Tag Archives: Vic Duffhues

Vic’s Amazing Dinnerware at Ladysmith Waterfront Gallery

The Ladysmith Waterfront Art Gallery recently set up a special show in conjunction with the Crafts Council of British Columbia. It celebrates the 40th anniversary of the council. The show was by invitation only. Vic decided to create a truly amazing dinnerware set. The show is wonderful, with quilts and paintings and delightful furniture. The dinnerware set stands out as exceptional in this lovely creative environment, and I hope Ladysmith and area residents make sure they visit the gallery before this special show closes on August 25th.

Vic's beautiful Display
Vic’s beautiful Display

The pieces are stoneware, wheel-thrown, and have received multiple glaze applications and added firings to allow for the texture on the rims of the plates and create the delicious depth and coloring of the work. He rounded out the display with several other fabulous pieces, including a gorgeous ginger jar and a teapot. However, I think whoever ends up owning this remarkable dinnerware will be able to gloat that they are serving their food on functional art!

Check that lovely rim
Check that lovely rim

To aid the display, we took our oak harvest table, made for us by Mennonites in Waterloo County about 30 years ago, and refinished the table top. The table legs and drawer details still need to be refinished, but time was short, so only the top got done. But this table has seen so much use and dare I say abuse over the years, and it’s great to see how beautiful the top looks following some TLC.

The Alligator Set
The Alligator Set

This dinnerware is a one-of-a-kind set. The work involved is truly labor-intensive. The plates not only received multiple glaze applications requiring extra firings, but the final “alligator” glaze on the rims also meant having to wax the interiors of the plates and carefully sponge away any excess of the alligator glaze. Vic’s love of functional stoneware is apparent in this gorgeous set, and he’s now determined to create one special set per year.

A special Teapot
A special Teapot

Shopping at JoVic Pottery–Not By Cart

Vic's centering clay
Centering the Clay

After several years of operating our online shop, we have discovered that it is far easier to handle customer requests more personally and are happy to manage orders following email and telephone contact with clients.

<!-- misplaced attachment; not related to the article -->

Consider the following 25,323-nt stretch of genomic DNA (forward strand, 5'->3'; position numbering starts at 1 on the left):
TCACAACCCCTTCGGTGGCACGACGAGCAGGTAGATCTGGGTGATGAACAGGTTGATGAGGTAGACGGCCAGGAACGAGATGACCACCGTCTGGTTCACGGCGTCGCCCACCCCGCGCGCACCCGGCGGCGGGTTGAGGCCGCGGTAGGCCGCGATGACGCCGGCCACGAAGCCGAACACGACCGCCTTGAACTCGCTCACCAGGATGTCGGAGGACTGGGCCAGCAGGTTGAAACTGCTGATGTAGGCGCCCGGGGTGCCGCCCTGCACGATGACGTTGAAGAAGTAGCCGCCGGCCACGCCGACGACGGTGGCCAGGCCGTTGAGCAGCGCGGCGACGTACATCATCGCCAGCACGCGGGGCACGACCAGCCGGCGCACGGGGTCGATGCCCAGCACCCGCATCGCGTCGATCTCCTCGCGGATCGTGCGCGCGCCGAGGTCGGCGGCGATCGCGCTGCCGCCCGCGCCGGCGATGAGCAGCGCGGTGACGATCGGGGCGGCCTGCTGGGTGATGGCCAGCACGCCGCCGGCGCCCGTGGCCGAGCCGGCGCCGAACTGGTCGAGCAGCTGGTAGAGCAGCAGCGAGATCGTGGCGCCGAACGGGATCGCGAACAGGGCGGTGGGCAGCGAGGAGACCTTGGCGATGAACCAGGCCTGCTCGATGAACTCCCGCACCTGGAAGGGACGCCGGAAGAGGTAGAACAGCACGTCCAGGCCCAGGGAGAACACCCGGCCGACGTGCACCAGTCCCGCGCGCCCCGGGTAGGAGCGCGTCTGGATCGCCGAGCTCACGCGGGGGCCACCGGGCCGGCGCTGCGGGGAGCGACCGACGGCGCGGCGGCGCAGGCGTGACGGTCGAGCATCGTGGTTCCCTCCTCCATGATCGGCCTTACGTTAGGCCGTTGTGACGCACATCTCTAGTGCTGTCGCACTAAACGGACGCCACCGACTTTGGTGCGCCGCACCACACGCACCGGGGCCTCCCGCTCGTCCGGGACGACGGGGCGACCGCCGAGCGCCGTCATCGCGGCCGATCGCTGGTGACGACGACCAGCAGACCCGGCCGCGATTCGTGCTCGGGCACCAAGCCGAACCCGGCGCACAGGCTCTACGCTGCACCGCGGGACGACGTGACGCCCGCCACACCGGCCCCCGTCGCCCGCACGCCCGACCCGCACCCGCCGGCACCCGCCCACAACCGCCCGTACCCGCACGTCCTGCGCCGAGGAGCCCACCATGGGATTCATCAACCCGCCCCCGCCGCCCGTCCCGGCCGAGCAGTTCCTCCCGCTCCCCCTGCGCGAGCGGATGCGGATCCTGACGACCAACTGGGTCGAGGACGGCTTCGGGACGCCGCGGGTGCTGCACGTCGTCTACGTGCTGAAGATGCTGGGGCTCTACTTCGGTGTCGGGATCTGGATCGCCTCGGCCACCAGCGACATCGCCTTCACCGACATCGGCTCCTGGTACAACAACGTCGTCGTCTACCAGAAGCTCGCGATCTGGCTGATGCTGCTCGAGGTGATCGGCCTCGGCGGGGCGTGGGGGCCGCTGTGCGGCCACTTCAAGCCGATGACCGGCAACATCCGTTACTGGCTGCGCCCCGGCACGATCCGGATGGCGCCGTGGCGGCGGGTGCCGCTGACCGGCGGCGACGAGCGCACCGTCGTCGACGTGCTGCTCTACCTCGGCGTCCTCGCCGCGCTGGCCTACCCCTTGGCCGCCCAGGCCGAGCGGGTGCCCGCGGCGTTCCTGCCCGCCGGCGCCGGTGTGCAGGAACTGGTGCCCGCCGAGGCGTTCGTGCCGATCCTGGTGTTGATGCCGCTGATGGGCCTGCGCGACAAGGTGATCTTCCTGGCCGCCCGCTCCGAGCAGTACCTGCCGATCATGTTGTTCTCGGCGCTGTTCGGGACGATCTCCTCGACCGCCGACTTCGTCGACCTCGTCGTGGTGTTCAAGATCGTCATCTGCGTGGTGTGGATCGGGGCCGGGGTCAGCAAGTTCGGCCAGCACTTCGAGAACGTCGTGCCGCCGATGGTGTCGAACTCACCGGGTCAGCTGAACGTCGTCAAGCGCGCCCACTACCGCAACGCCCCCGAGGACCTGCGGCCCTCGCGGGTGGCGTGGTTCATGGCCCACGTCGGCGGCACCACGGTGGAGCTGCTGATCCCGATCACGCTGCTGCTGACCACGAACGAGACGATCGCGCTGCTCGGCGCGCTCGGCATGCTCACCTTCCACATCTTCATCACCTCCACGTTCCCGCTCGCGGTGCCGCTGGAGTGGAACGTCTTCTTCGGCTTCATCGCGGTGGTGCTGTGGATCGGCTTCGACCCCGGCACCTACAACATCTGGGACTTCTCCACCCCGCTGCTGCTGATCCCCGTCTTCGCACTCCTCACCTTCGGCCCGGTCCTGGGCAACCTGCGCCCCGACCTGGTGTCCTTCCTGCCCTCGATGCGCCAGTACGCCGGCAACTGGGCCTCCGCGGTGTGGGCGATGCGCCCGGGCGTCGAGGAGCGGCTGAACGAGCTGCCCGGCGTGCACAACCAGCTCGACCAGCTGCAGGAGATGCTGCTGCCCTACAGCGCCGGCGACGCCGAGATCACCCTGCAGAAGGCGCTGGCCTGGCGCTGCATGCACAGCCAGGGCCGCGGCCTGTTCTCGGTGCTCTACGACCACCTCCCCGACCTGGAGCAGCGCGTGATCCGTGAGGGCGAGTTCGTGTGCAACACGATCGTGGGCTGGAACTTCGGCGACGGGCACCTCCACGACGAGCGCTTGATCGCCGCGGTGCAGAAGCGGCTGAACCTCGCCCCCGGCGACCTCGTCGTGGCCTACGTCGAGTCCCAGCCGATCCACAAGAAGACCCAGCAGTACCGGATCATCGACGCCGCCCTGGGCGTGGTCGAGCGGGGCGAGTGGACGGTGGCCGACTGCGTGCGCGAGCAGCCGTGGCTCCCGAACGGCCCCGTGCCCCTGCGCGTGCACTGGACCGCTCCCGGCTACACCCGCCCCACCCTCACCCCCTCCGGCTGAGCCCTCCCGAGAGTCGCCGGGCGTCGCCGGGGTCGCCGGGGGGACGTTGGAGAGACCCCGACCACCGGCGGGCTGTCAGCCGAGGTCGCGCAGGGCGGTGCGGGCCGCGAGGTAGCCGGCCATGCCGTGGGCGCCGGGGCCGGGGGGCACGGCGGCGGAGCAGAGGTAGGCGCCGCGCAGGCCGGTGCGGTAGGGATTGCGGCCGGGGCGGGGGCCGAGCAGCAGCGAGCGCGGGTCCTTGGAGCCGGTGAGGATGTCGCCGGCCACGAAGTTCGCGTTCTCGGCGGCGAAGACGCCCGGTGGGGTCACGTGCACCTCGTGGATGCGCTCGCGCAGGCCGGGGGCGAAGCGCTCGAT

Studio Pleasure JoThere are numerous reasons for this change. Most important of all is that it allows us greater creative freedom. As Vic puts it: “you cannot go to a GM dealership and expect to purchase a ’57 Chev.” That may seem like a stretch, but the fact is that we are constantly exploring and as a result, our work is always changing. Having a shopping cart on our site restricts us to a continuous production of items we must then have in stock. We are artists and do not operate a factory, so this goes against everything we strive for in our creation of beautiful functional and decorative stoneware and raku pottery and art.

Our collectors can always ask us to create something using a former glaze or pattern. We will do our best to meet such a request. However, mines change, clay and glaze ingredients change, standards change, and our work also changes.

We will continue to post images of our latest works on our website, and will attempt to provide our internet browsing customers with a price before taxes and shipping. If an item seem and requested has already sold, we’ll do our best to provide a similar item, exchanging emails with photographs to ensure agreement.

Our second reason for discontinuing the shopping cart feature on our site stems from the fact that that the cost calculated by the Plugins required for this online shop is, in our opinion, exorbitant as well as labor intensive. We must measure and weigh each item before we can even post an image. We must commit to specific cartons and packaging. It all boils down to a great deal of extra work before an item is even sold.

As Venture Card holders with Canada Post, we’re able to provide an excellent service which is far less cumbersome at our end when it comes to packing and shipping and is also more reasonable for our customers. We’ve been very successful shipping stoneware and even raku pottery around the world and we enjoy working with the staff at our local postal office.

Your interest in any of our work is always appreciated, and should you see something you think you’d like, we welcome an email to get things started. We will happily respond with photos and specifics to ensure your continued pleasure in our work. We will always welcome personal contact, and for those of you hoping to acquire our special dinnerware, we will always recommend a studio visit. That said, we will continue to ship our work to our collectors and welcome new customers.

Cheers,

Jo and Vic

Showroom at JoVic Pottery
Partial Peek at our Showroom

Alcohol Reduction Copper Matt Firings

After spending a week with Don Ellis at Metchosin International Summer School of the Arts (MISSA), Vic’s re-inspired to do more with Raku. That has resulted in both of us working with raku clay again. I’ve been using some Industrial Raku, with the reminder that this is not a particularly white body of clay. Vic’s been using WSO, but though this clay fires up nice and white, which is terrific when it’s used with a white crackle glaze, it’s also terribly groggy. At MISSA, Vic was hearing about Soldat 60. He picked some up, and yesterday he started making some pots with it. I can hardly wait to see the final results and will be posting some pics later of the new pieces he’s throwing. In the meantime, Edward McCrea came by and started taking some pictures of the firings.

Removing a vase in hot molten glaze stage